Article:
Preference stock was originally proposed as a single issue to all secured creditors alike at a rate of 1.5 shares for every $30.00 of claim surrendered. Beginning in 1982, preference stock is redeemable out of the earnings of the Reorganized Company at a price of $20.00 per share, provided that the Reorganized Company's consolidated net income exceeds $50,000,000 and sufficient cash is available to cover the redemption. Up to 5% Of the total preference stock allocation may be retired each year in this fashion. If the income test is met, but no cash is available, the obligation to redeem will cumulate from year to year. The Trustees' figures show that the income test for redemption will be met in 1981, but there are no income or cash availability figures which would permit an educated estimate of the likelihood that preference stock will be redeemed from earnings in 1981 or in later years. Preference stock is also redeemable from the Valuation Case proceeds, with a claim subordinate to those of the federal government, the state and local taxing authorities, and the Series B and A Mortgage Bonds. Each share of preference stock has 2/3 of a vote in the shareholders' councils of the Reorganized Company. Any preference stock unredeemed at the end of the Valuation Case will convert to Common Stock in the Reorganized Company at the rate of one share of Common for every 6.5 shares of Preference Stock. Holders of preference stock also may, at their option, convert to common stock at the same ratio at any time prior to the close of the Valuation Case.

The Common Stock, which represents the last 30% Of face amount of each secured creditor's claim, remains entirely at the risk of the reorganized enterprise. Its present value is low. Its future value depends largely upon the fulfillment of two uncertain hopes: first, that the Valuation Case recovery will be sufficient to satisfy the massive prior claims of secured and unsecured*fn3 creditors and to produce an additional large bonus for the equity; and second, that the Reorganized Company, its assets heavily encumbered with past claims, will earn enough to retire its senior debt securities and produce a substantial equity for stockholders.

In the version of the Plan originally presented to the reorganization court, no provision was made for any classification of secured creditors other than that afforded by the division of General Mortgage Bonds into Series A and B. Before that court, however, a number of representatives of secured creditors, including Irving Trust, protested the proposed Plan's allocation of securities as violative of the absolute priority rule. Their contention was that since the Plan purported to be a fair and equitable compromise of the disputes that would have arisen in a litigated liquidation of retained assets, the allocation of compensation under the Plan should provide recognition of the stronger position of those mortgage bonds which, by virtue of the depth or position of their security, could demonstrate that they were likely to be paid off in full at the close of such a liquidation.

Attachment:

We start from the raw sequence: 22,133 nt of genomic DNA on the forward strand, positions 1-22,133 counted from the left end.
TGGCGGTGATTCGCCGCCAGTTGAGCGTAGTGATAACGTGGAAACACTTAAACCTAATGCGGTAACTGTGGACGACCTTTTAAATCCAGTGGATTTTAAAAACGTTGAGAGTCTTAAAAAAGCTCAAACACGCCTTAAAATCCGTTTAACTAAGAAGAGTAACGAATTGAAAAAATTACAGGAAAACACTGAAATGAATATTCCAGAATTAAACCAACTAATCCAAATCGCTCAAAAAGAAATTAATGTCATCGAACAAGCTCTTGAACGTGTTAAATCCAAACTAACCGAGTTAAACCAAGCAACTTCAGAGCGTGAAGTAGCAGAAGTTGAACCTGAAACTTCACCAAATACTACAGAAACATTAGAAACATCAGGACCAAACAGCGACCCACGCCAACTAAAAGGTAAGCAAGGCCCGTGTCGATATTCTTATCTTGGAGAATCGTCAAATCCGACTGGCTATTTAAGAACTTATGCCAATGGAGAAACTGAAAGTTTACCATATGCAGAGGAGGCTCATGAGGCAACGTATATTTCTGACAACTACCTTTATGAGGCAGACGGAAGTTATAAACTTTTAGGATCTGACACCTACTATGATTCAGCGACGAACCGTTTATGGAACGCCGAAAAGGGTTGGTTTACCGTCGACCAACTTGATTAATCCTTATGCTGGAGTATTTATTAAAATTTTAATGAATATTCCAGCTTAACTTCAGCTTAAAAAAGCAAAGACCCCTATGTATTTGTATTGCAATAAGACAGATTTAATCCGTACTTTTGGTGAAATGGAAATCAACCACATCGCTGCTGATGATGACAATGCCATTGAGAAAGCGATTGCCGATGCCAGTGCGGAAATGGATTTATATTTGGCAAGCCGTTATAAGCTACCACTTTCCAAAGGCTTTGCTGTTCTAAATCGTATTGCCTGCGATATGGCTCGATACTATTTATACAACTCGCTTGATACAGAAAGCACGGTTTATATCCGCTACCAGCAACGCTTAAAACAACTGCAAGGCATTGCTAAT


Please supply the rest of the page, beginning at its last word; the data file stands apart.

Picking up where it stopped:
The reorganization court recognized the force of this argument. Applying the standards for the evaluation of compromises announced in Protective Committee for Independent Stockholders of TMT Trailer Ferry Association v. Anderson, 390 U.S. 414, 88 S. Ct. 1157, 20 L. Ed. 2d 1 (1968), it concluded that no secured creditor was assured of surviving a litigated liquidation. It also concluded, however, that a handful of bondholders were significantly more secured by retained assets than others, were considerably more likely to emerge from a litigated liquidation with payment of all or nearly all of their claim in cash, and therefore merited more consideration than the Plan provided them. Referring to that group of creditors as "super secured," it wrote:

The foregoing discussion leads to the conclusion that, generally speaking, the "super secured" creditors as a group receive appropriate allocations of retained assets for purposes of the A-B bond distributions under the Plan. All have retained asset coverage in excess of 100% Of the amounts of their claims, and the Plan accords the same treatment to all of these creditors. But while all of these creditors are on an equal footing, there is some merit in the suggestion that, in the vernacular, some are more equal than others. The Mohawk & Malone (011) mortgage has 275% Retained asset coverage, and the Gold Bond Mortgage has 243% Retained asset coverage. The New York Central 6% Bonds of 1990 and the Penn Central 61/2% Bonds of 1993 have retained asset coverage of approximately 119% And 131% Respectively, and they have the further advantage of the pledge of the Pittsburgh & Lake Erie stock. In my judgment it would be preferable to accord claimants under these four mortgages somewhat better treatment than the Plan provides, if that can be accomplished within the contours of the present Plan.